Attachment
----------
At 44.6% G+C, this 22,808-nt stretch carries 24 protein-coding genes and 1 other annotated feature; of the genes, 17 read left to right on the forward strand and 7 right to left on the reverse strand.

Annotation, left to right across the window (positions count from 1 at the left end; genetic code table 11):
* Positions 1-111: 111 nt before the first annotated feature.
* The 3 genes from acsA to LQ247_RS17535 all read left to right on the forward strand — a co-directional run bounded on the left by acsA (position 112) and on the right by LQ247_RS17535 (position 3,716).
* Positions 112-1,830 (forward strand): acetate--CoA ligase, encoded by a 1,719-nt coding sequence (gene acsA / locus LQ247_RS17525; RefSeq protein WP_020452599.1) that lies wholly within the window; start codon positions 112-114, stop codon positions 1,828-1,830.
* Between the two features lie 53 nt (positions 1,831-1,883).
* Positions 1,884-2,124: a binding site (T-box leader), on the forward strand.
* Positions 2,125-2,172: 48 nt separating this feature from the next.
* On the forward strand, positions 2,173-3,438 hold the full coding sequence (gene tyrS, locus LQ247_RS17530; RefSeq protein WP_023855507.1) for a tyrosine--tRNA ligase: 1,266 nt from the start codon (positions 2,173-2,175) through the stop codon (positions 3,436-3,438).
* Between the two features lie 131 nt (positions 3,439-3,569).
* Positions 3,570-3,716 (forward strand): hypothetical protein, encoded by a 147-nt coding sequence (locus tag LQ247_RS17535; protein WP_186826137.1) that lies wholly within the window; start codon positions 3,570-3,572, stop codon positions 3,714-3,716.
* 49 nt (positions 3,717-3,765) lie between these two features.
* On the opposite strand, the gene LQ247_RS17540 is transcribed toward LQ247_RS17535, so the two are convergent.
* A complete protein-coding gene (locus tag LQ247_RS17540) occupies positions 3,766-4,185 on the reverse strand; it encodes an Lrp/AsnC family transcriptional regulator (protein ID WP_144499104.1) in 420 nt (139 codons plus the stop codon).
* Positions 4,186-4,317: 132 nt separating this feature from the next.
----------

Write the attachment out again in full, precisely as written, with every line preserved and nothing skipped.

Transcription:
At 44.6% G+C, this 22,808-nt stretch carries 24 protein-coding genes and 1 other annotated feature; of the genes, 17 read left to right on the forward strand and 7 right to left on the reverse strand.

Annotation, left to right across the window (positions count from 1 at the left end; genetic code table 11):
* Positions 1-111: 111 nt before the first annotated feature.
* The 3 genes from acsA to LQ247_RS17535 all read left to right on the forward strand — a co-directional run bounded on the left by acsA (position 112) and on the right by LQ247_RS17535 (position 3,716).
* Positions 112-1,830 (forward strand): acetate--CoA ligase, encoded by a 1,719-nt coding sequence (gene acsA / locus LQ247_RS17525; RefSeq protein WP_020452599.1) that lies wholly within the window; start codon positions 112-114, stop codon positions 1,828-1,830.
* Between the two features lie 53 nt (positions 1,831-1,883).
* Positions 1,884-2,124: a binding site (T-box leader), on the forward strand.
* Positions 2,125-2,172: 48 nt separating this feature from the next.
* On the forward strand, positions 2,173-3,438 hold the full coding sequence (gene tyrS, locus LQ247_RS17530; RefSeq protein WP_023855507.1) for a tyrosine--tRNA ligase: 1,266 nt from the start codon (positions 2,173-2,175) through the stop codon (positions 3,436-3,438).
* Between the two features lie 131 nt (positions 3,439-3,569).
* Positions 3,570-3,716 (forward strand): hypothetical protein, encoded by a 147-nt coding sequence (locus tag LQ247_RS17535; protein WP_186826137.1) that lies wholly within the window; start codon positions 3,570-3,572, stop codon positions 3,714-3,716.
* 49 nt (positions 3,717-3,765) lie between these two features.
* On the opposite strand, the gene LQ247_RS17540 is transcribed toward LQ247_RS17535, so the two are convergent.
* A complete protein-coding gene (locus tag LQ247_RS17540) occupies positions 3,766-4,185 on the reverse strand; it encodes an Lrp/AsnC family transcriptional regulator (protein ID WP_144499104.1) in 420 nt (139 codons plus the stop codon).
* Positions 4,186-4,317: 132 nt separating this feature from the next.